Last updated: 2018-06-22

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To reproduce the results of Urbut, Wang & Stephens (2017), please follow these instructions. You are welcome to adapt these steps to your own study. Please also visit the mashr R package repository, which has a more user-friendly interface and tutorials on how to apply multivariate adaptive shrinkage (mash) to association analysis gene expression (eQTL analysis). (Note that the the mashr package was not used in this analysis; mashr was only developed after this analysis was completed.)

The complete analyses of the GTEx data require installation of several programs and libraries, as well as large data sets that are specifically prepared for mash. To facilitate reproducing our results, we provide data that was pre-processed using the fastqtl2mash preprocessing pipeline. We have also developed a Docker container that includes all software components necessary to run the analyses. Docker can run on most popular operating systems (Mac, Windows and Linux) and cloud computing services such as Amazon Web Services and Microsoft Azure. If you have not used Docker before, you might want to read this to learn the basic concepts and understand the main benefits of Docker.

For details on how the Docker image was configured, see mash.dockerfile in the workflows directory of the git repository. The Docker image used for our analyses is based on gaow/lab-base, a customized Docker image for development with R and Python.

If you find a bug in any of these steps, please post an issue.

Download and install Docker

Download Docker (note that a free community edition of Docker is available), and install it following the instructions provided on the Docker website. Once you have installed Docker, check that Docker is working correctly by following Part 1 of the “Getting Started” guide. If you are new to Docker, we recommend reading the entire “Getting Started” guide.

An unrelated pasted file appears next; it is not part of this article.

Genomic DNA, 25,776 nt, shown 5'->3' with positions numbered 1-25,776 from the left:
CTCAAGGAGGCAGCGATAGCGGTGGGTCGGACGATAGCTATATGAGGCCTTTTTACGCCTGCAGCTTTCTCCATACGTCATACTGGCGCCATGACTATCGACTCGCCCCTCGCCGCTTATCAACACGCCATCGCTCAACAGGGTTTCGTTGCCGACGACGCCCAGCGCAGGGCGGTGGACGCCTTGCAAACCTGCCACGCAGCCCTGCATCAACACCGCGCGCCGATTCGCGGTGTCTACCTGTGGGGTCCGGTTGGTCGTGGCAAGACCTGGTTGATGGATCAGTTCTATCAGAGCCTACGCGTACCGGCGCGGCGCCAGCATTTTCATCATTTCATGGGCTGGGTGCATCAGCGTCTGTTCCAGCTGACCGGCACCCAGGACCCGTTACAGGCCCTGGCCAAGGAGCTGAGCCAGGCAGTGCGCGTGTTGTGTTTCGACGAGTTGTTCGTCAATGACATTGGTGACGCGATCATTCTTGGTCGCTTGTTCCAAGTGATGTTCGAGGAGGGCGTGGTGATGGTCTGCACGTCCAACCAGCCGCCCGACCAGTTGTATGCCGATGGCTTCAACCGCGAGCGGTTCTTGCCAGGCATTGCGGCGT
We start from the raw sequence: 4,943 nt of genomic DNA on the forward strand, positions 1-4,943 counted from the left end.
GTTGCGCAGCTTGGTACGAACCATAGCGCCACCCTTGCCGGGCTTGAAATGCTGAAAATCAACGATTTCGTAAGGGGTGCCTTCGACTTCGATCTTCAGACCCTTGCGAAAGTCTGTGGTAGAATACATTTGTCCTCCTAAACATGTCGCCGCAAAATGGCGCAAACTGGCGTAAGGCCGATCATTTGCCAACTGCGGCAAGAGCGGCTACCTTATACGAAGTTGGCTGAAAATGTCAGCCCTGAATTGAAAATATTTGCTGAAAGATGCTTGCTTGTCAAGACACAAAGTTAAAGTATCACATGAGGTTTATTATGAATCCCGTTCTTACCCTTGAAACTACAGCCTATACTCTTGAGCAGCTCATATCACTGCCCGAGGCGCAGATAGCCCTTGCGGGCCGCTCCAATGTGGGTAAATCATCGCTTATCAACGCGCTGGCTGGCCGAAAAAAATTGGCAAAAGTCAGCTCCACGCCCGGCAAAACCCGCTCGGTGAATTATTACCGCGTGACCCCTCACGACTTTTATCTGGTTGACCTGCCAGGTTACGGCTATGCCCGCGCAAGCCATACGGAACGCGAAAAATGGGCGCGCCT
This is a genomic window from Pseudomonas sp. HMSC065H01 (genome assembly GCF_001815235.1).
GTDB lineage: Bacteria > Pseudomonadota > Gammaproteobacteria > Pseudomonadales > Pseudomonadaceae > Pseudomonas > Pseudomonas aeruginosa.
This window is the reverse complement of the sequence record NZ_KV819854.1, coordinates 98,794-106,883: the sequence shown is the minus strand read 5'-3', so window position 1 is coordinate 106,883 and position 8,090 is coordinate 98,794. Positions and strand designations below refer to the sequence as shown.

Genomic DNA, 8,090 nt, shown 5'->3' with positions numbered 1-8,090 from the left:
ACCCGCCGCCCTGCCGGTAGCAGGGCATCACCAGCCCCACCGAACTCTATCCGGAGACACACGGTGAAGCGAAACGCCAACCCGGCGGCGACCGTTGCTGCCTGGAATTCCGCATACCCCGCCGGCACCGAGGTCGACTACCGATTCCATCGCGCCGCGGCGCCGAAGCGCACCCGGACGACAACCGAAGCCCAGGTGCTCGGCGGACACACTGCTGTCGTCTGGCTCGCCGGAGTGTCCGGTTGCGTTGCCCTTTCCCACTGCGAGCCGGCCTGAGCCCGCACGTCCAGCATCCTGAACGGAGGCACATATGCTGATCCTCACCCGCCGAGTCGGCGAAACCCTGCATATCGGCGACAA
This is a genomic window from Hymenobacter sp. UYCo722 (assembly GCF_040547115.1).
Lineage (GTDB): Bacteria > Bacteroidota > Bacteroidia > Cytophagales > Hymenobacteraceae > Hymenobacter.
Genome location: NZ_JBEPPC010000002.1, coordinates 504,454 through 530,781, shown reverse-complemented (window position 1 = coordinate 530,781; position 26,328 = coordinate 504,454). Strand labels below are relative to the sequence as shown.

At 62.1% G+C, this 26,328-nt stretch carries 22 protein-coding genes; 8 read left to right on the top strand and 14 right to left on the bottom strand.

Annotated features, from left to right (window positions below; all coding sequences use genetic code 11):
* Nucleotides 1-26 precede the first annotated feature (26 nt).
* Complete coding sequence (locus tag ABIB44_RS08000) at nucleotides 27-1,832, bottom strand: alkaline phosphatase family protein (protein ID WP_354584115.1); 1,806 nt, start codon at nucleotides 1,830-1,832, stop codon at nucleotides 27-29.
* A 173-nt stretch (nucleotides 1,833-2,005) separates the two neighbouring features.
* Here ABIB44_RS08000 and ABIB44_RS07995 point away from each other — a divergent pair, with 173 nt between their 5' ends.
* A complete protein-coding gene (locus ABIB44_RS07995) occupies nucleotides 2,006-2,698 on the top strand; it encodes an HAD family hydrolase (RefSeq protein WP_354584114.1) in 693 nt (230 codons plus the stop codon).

Note: Setting up Docker requires that you have administrator access to your computer. Singularity is an alternative that accepts Docker images and does not require administrator access.

Download and test Docker image

Run this alias command in the shell, which will be used below to run commands inside the Docker container:

alias mash-docker='docker run --security-opt label:disable -t '\
'-P -h MASH -w $PWD -v $HOME:/home/$USER -v /tmp:/tmp -v $PWD:$PWD '\
'-u $UID:${GROUPS[0]} -e HOME=/home/$USER -e USER=$USER gaow/mash-paper'

The -v flags in this command map directories between the standard computing environment and the Docker container. Since the analyses below will write files to these directories, it is important to ensure that:

If any of these statements are not true, please adjust the alias accordingly. The remaining options only affect operation of the container, and so should function the same regardless of your operating system.

Next, run a simple command in the Docker container to check that has loaded successfully:

mash-docker uname -sn

This command will download the Docker image if it has not already been downloaded.